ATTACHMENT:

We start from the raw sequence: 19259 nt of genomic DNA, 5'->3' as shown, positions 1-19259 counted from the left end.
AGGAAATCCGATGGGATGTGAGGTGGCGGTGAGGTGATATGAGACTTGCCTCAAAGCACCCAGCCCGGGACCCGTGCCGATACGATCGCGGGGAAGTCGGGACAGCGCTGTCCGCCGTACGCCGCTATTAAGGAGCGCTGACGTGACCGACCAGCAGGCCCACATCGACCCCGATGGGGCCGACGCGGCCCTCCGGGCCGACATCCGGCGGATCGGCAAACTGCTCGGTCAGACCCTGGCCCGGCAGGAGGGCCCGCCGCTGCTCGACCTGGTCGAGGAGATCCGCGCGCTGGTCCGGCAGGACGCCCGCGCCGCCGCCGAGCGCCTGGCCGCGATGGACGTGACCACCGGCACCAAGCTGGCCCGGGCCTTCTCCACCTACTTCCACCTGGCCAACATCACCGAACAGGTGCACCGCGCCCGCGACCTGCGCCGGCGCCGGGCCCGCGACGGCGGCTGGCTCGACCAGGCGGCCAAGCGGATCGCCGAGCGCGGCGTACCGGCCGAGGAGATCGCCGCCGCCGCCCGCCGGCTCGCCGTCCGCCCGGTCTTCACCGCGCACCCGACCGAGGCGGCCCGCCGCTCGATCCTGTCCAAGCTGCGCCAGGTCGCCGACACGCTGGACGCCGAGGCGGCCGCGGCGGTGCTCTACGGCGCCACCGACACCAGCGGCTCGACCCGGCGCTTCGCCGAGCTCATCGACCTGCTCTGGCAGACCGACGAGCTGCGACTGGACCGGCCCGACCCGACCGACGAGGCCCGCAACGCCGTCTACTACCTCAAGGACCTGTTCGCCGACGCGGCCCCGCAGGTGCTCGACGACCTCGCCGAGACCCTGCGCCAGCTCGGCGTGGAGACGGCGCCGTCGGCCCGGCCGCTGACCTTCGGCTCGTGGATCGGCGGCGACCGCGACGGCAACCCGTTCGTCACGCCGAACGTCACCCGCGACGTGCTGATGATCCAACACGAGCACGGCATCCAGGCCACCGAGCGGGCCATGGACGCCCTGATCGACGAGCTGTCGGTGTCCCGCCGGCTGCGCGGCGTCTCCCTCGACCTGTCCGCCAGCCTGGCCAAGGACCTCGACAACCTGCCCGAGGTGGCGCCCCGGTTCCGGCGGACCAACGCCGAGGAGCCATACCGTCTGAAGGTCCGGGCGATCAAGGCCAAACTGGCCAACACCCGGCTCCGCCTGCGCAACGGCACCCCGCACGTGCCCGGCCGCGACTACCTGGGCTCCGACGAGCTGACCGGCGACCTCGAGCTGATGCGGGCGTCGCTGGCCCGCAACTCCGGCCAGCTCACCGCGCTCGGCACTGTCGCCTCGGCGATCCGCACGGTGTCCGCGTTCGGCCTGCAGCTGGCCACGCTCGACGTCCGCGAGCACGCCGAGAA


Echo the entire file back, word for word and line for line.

We start from the raw sequence: 19259 nt of genomic DNA, 5'->3' as shown, positions 1-19259 counted from the left end.
AGGAAATCCGATGGGATGTGAGGTGGCGGTGAGGTGATATGAGACTTGCCTCAAAGCACCCAGCCCGGGACCCGTGCCGATACGATCGCGGGGAAGTCGGGACAGCGCTGTCCGCCGTACGCCGCTATTAAGGAGCGCTGACGTGACCGACCAGCAGGCCCACATCGACCCCGATGGGGCCGACGCGGCCCTCCGGGCCGACATCCGGCGGATCGGCAAACTGCTCGGTCAGACCCTGGCCCGGCAGGAGGGCCCGCCGCTGCTCGACCTGGTCGAGGAGATCCGCGCGCTGGTCCGGCAGGACGCCCGCGCCGCCGCCGAGCGCCTGGCCGCGATGGACGTGACCACCGGCACCAAGCTGGCCCGGGCCTTCTCCACCTACTTCCACCTGGCCAACATCACCGAACAGGTGCACCGCGCCCGCGACCTGCGCCGGCGCCGGGCCCGCGACGGCGGCTGGCTCGACCAGGCGGCCAAGCGGATCGCCGAGCGCGGCGTACCGGCCGAGGAGATCGCCGCCGCCGCCCGCCGGCTCGCCGTCCGCCCGGTCTTCACCGCGCACCCGACCGAGGCGGCCCGCCGCTCGATCCTGTCCAAGCTGCGCCAGGTCGCCGACACGCTGGACGCCGAGGCGGCCGCGGCGGTGCTCTACGGCGCCACCGACACCAGCGGCTCGACCCGGCGCTTCGCCGAGCTCATCGACCTGCTCTGGCAGACCGACGAGCTGCGACTGGACCGGCCCGACCCGACCGACGAGGCCCGCAACGCCGTCTACTACCTCAAGGACCTGTTCGCCGACGCGGCCCCGCAGGTGCTCGACGACCTCGCCGAGACCCTGCGCCAGCTCGGCGTGGAGACGGCGCCGTCGGCCCGGCCGCTGACCTTCGGCTCGTGGATCGGCGGCGACCGCGACGGCAACCCGTTCGTCACGCCGAACGTCACCCGCGACGTGCTGATGATCCAACACGAGCACGGCATCCAGGCCACCGAGCGGGCCATGGACGCCCTGATCGACGAGCTGTCGGTGTCCCGCCGGCTGCGCGGCGTCTCCCTCGACCTGTCCGCCAGCCTGGCCAAGGACCTCGACAACCTGCCCGAGGTGGCGCCCCGGTTCCGGCGGACCAACGCCGAGGAGCCATACCGTCTGAAGGTCCGGGCGATCAAGGCCAAACTGGCCAACACCCGGCTCCGCCTGCGCAACGGCACCCCGCACGTGCCCGGCCGCGACTACCTGGGCTCCGACGAGCTGACCGGCGACCTCGAGCTGATGCGGGCGTCGCTGGCCCGCAACTCCGGCCAGCTCACCGCGCTCGGCACTGTCGCCTCGGCGATCCGCACGGTGTCCGCGTTCGGCCTGCAGCTGGCCACGCTCGACGTCCGCGAGCACGCCGAGAA